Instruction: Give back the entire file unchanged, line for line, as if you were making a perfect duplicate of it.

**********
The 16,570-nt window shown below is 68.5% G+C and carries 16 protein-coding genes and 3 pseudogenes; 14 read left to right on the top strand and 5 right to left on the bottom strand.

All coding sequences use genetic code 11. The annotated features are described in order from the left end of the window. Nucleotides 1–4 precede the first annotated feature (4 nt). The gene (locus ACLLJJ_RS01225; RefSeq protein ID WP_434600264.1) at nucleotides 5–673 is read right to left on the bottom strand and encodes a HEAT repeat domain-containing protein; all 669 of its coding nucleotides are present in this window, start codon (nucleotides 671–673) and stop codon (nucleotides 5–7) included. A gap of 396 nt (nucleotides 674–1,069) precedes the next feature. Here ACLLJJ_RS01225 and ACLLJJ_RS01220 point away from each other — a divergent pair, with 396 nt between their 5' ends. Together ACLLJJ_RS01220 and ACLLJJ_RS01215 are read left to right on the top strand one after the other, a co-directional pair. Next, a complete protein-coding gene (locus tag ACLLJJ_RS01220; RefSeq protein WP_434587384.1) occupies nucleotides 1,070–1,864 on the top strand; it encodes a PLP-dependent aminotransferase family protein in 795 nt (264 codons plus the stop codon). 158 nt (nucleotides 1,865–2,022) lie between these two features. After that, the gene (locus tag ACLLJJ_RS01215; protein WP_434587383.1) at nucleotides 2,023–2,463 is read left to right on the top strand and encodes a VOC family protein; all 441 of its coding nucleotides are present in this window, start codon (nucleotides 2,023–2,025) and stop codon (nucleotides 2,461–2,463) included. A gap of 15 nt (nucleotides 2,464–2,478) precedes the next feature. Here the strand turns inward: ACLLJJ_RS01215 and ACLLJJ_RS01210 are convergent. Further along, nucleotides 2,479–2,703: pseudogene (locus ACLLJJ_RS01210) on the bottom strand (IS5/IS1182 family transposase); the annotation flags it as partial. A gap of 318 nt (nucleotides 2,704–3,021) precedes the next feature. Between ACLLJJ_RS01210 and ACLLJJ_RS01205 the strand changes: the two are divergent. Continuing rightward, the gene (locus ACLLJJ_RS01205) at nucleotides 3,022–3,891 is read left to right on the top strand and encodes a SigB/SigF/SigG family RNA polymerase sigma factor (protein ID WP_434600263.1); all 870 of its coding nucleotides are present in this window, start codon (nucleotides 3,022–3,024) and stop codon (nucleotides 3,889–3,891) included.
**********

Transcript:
The 16,570-nt window shown below is 68.5% G+C and carries 16 protein-coding genes and 3 pseudogenes; 14 read left to right on the top strand and 5 right to left on the bottom strand.

All coding sequences use genetic code 11. The annotated features are described in order from the left end of the window. Nucleotides 1–4 precede the first annotated feature (4 nt). The gene (locus ACLLJJ_RS01225; RefSeq protein ID WP_434600264.1) at nucleotides 5–673 is read right to left on the bottom strand and encodes a HEAT repeat domain-containing protein; all 669 of its coding nucleotides are present in this window, start codon (nucleotides 671–673) and stop codon (nucleotides 5–7) included. A gap of 396 nt (nucleotides 674–1,069) precedes the next feature. Here ACLLJJ_RS01225 and ACLLJJ_RS01220 point away from each other — a divergent pair, with 396 nt between their 5' ends. Together ACLLJJ_RS01220 and ACLLJJ_RS01215 are read left to right on the top strand one after the other, a co-directional pair. Next, a complete protein-coding gene (locus tag ACLLJJ_RS01220; RefSeq protein WP_434587384.1) occupies nucleotides 1,070–1,864 on the top strand; it encodes a PLP-dependent aminotransferase family protein in 795 nt (264 codons plus the stop codon). 158 nt (nucleotides 1,865–2,022) lie between these two features. After that, the gene (locus tag ACLLJJ_RS01215; protein WP_434587383.1) at nucleotides 2,023–2,463 is read left to right on the top strand and encodes a VOC family protein; all 441 of its coding nucleotides are present in this window, start codon (nucleotides 2,023–2,025) and stop codon (nucleotides 2,461–2,463) included. A gap of 15 nt (nucleotides 2,464–2,478) precedes the next feature. Here the strand turns inward: ACLLJJ_RS01215 and ACLLJJ_RS01210 are convergent. Further along, nucleotides 2,479–2,703: pseudogene (locus ACLLJJ_RS01210) on the bottom strand (IS5/IS1182 family transposase); the annotation flags it as partial. A gap of 318 nt (nucleotides 2,704–3,021) precedes the next feature. Between ACLLJJ_RS01210 and ACLLJJ_RS01205 the strand changes: the two are divergent. Continuing rightward, the gene (locus ACLLJJ_RS01205) at nucleotides 3,022–3,891 is read left to right on the top strand and encodes a SigB/SigF/SigG family RNA polymerase sigma factor (protein ID WP_434600263.1); all 870 of its coding nucleotides are present in this window, start codon (nucleotides 3,022–3,024) and stop codon (nucleotides 3,889–3,891) included.